General Motors seized on consumers’ discontent when planning its Futurama exhibit for the 1939 World’s Fair in New York. Five million visitors waited in long lines, to experience Futurama, which took patrons on an amusement park style ride through a miniature “city of 1960.” Attendees were enraptured by the promise of new freeways designed specifically for cars. The elimination of stop and go traffic made the exhibit especially attractive to Americans just emerging from the Great Depression – much like Americans today excited by the prospect of AVs ending traffic headaches.

Engineers and planners of the era posited that, by speeding access to downtowns and simultaneously allowing others to bypass them, urban highways would keep city cores viable in the coming freeway age. Beltway style highways were prescribed – even around small downtowns – in order to ‘protect’ the traditional downtown areas, not destroy them.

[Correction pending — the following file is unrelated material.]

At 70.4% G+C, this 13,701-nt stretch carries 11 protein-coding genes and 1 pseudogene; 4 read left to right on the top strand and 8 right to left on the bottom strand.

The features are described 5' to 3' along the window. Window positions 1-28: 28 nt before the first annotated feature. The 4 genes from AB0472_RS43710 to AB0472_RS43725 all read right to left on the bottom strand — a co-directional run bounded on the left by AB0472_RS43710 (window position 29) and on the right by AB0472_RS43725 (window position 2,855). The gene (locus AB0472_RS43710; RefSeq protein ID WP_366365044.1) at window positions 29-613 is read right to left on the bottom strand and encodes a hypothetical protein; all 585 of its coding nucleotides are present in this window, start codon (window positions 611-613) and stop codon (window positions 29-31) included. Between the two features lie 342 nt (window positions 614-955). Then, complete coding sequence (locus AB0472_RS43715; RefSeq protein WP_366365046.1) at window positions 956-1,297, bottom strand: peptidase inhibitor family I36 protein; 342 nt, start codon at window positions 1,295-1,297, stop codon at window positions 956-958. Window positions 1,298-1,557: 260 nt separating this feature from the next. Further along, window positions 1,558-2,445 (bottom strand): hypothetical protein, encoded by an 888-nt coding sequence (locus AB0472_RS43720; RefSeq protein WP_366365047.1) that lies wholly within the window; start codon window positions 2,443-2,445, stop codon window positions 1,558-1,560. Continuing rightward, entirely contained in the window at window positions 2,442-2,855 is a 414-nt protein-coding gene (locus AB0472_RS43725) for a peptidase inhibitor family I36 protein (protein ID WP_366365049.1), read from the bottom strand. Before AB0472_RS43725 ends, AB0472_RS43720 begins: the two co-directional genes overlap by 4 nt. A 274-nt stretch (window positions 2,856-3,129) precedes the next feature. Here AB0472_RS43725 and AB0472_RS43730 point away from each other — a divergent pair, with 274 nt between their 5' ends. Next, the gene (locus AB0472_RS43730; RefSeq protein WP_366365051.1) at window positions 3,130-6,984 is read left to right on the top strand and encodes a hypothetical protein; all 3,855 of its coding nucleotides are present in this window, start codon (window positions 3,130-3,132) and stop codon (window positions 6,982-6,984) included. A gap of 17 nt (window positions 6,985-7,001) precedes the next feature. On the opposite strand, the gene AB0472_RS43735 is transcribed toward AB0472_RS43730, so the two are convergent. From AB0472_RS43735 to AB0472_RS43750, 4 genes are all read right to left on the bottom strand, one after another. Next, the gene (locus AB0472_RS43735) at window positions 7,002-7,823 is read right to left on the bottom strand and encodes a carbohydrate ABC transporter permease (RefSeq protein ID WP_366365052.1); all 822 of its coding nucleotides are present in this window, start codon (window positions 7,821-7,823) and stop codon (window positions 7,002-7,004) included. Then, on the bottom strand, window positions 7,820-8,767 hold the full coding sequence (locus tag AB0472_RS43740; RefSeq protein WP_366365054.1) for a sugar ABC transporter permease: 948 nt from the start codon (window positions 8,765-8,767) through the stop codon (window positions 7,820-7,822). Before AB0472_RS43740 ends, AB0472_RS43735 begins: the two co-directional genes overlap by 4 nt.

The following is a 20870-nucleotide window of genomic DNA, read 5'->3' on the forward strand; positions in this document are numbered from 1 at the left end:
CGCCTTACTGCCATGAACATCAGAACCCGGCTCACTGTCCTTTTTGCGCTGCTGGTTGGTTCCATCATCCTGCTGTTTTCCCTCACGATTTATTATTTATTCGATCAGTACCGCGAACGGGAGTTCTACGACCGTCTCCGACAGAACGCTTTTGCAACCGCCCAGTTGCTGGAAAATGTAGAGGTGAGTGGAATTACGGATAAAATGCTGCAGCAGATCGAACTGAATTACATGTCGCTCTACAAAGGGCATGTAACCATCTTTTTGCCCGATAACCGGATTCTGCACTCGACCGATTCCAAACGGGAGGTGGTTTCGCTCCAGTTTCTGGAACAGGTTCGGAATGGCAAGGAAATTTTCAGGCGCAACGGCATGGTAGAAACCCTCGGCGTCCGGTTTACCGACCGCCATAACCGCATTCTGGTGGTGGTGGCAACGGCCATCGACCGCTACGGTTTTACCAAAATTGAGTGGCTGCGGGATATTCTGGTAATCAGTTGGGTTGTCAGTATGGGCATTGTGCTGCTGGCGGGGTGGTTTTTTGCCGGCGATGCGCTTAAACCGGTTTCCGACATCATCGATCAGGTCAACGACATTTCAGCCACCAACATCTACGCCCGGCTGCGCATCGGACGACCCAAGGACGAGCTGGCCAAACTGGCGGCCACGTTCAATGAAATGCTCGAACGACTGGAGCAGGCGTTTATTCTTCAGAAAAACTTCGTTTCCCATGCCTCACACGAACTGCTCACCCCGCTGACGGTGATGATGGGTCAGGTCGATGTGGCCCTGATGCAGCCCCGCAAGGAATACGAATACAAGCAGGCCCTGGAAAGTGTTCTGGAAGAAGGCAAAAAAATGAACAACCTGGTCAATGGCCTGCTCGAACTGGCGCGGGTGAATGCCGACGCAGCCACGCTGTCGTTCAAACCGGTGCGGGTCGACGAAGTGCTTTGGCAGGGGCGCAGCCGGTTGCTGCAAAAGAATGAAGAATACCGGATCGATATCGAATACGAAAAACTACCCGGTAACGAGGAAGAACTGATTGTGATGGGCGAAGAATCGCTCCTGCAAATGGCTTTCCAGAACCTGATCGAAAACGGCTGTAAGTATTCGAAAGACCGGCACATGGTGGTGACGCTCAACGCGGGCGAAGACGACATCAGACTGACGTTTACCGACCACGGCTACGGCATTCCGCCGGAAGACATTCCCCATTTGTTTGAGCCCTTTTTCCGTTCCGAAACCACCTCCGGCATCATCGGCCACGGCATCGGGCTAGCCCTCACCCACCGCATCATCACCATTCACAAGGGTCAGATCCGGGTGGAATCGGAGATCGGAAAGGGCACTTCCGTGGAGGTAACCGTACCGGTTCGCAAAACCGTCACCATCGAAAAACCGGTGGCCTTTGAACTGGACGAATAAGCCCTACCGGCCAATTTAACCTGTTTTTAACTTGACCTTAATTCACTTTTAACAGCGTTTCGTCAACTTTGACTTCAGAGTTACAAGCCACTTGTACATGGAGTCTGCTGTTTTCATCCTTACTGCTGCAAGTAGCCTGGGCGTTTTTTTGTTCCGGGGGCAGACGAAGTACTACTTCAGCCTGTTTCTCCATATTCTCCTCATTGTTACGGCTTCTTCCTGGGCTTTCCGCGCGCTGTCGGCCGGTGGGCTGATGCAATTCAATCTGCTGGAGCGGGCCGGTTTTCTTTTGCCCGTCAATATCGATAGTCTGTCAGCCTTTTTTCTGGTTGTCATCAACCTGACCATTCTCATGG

For example, in Fort Worth, Texas, a downtown loop was prescribed to make downtown a place where “the pedestrian would be king” in 1953. In practice however, urban freeways tended to work in opposition to the small block-sizes, diffuse street networks, and mix of shops, homes, and offices that make neighborhoods thrive.

While urban highways made the post-war American dream of home ownership accessible for many families, by fracturing communities and lowering home values, urban highways generally eroded – rather than strengthened – central neighborhoods.